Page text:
Nigeria's presidential candidates sign new peace appeal

President Goodluck Jonathan is running against former military ruler Muhammadu Buhari.

FILE: Nigerian president Goodluck Jonathan speaks in Parliament in Cape Town on Tuesday, 7 May 2013. Picture: GCIS.

ABUJA - Nigeria's main presidential candidates have signed a "peace accord" ahead of hotly contested elections on Saturday in an effort to prevent religious or ethnic violence, the government said on Thursday.

President Goodluck Jonathan is running against former military ruler Muhammadu Buhari in what looks set to be the closest presidential race since military rule ended in 1999.

"Now that the campaigns have come to an end, we meet today to renew our pledge for peaceful elections. We therefore call on all fellow citizens of our dear country, and our party supporters, to refrain from violence," said the emailed statement, which was signed by the candidates.

In 2011, around 800 people died in Nigeria in post-election violence and Western powers have been pressing both sides not to stoke tensions, with US President Barack Obama issuing a direct appeal for calm this week.

It was the second such accord signed by the election candidates this year, following an initial document released in January. At that stage, elections were set for 14 February, but the vote was subsequently delayed to 28 March because of violence tied to an insurgency by Boko Haram Islamist militants.

Diplomats are especially concerned by the possibility of violence in Bayelsa state should local candidate Jonathan lose his bid for re-election.

The region suffered years of tumult, including attacks on oil infrastructure, with calm only restored following the successful implementation of an amnesty brokered in 2009 with leaders of the Movement for the Emancipation of the Niger Delta.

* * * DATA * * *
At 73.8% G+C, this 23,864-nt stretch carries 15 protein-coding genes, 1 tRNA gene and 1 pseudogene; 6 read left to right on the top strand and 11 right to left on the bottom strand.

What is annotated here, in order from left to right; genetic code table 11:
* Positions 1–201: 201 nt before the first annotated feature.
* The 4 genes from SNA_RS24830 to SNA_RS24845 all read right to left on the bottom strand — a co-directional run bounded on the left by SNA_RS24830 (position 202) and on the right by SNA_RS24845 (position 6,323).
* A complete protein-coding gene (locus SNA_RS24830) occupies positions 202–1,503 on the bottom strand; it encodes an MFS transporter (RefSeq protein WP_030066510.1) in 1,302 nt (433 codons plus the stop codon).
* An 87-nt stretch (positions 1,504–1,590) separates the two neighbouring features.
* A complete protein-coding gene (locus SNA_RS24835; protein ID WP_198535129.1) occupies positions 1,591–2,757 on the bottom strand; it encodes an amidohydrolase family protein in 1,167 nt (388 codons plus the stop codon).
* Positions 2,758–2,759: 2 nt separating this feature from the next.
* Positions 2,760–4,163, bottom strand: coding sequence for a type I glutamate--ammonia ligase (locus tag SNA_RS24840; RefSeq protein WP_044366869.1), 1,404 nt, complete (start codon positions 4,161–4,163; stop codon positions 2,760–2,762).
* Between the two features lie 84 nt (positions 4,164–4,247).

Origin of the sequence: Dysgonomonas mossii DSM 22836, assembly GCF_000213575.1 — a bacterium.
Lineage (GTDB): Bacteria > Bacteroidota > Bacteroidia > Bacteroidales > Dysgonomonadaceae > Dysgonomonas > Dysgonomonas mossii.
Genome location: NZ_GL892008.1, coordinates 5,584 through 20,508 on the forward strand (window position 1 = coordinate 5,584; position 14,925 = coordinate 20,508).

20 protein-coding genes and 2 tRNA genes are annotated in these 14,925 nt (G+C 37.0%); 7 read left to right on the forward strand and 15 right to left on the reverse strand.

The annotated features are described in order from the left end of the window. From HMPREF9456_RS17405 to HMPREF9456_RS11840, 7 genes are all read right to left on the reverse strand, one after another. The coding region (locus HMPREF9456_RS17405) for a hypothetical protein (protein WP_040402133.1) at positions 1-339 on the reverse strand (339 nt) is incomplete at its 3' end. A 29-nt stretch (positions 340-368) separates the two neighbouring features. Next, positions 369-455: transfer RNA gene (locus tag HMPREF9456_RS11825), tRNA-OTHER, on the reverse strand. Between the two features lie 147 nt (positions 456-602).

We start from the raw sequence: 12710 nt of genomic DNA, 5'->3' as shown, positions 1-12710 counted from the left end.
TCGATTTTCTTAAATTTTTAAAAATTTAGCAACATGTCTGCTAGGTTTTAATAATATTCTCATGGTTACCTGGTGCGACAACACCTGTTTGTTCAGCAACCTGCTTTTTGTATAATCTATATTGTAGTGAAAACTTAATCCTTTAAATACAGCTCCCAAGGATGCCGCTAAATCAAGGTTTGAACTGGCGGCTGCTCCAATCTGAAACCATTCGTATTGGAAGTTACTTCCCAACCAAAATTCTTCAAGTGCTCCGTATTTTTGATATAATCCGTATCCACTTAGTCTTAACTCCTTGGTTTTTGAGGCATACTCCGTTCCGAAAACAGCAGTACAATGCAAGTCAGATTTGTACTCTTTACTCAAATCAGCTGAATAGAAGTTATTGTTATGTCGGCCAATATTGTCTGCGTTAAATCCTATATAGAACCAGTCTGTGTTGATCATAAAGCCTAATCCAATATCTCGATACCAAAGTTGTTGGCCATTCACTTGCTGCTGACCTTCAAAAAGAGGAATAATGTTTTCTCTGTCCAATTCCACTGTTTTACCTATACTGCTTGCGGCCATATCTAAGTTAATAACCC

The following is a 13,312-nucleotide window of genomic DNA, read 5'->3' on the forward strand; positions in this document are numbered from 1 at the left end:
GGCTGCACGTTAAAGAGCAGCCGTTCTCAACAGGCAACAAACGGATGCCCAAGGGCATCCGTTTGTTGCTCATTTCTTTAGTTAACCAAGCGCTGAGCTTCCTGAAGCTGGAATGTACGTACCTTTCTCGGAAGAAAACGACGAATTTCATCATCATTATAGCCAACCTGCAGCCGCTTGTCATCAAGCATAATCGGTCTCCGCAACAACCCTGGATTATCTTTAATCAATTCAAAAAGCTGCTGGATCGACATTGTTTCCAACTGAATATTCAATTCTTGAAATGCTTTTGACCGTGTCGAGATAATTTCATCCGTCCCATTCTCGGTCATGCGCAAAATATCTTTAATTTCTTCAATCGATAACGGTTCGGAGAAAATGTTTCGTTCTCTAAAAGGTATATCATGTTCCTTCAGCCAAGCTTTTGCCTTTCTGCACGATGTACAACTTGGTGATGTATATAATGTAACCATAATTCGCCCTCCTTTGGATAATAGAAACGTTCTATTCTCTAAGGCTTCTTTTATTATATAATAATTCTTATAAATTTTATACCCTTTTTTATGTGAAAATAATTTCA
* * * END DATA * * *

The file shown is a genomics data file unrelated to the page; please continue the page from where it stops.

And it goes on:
Obama earlier this week called on "leaders and candidates to make it clear to their supporters that violence has no place in democratic elections, and that they will not incite, support or engage in any kind of violence".

In a letter to Jonathan, British Prime Minister David Cameron also called for transparent and violence-free elections.

"As Africa's biggest democracy, successful elections in Nigeria are important not only for Nigeria's future, but as a signal to the rest of Africa," Cameron was quoted as saying by the British embassy in Abuja on Thursday.

The embassy added that Cameron was would give a multinational African force $7.4 million to tackle the Boko Haram insurgency in the northeast.


Troops from Chad and Niger pursued Boko Haram fighters across a northern Nigeria border area on Thursday, driving them out of a village they held there and causing some to flee into Niger, two senior Niger military officers said.

Niger and Chad are participating in a joint offensive along with Nigeria and Cameroon aimed at ending the Nigerian Islamist group's six-year insurgency, which has spilled across Nigeria's borders to threaten regional stability.

A column of troops left the Nigerian town of Damasak, which was retaken from the militants earlier this month, in the morning to capture the Boko Haram-occupied village of Gasheger, the sources said.

A Reuters witness across the border in the nearby Nigerien town of Diffa, which has served as a staging area for the operations, heard explosions around midday as the sources said the coalition troops met resistance from the Islamists.

"We took back Gasheger," one of the officers told Reuters.

During the clashes, Boko Haram fighters fired a mortar that landed in the village of Kalgueri, killing one woman, the sources said.

After being driven from Gasheger, some Boko Haram fighters fled across the Komadougou River into the town of Guesseri in Niger where soldiers from Niger's elite American-trained anti-terrorist unit pursued them.

"More than 100 fighters were in Gasheger. They're now in an area with a lot of trees," the second source said.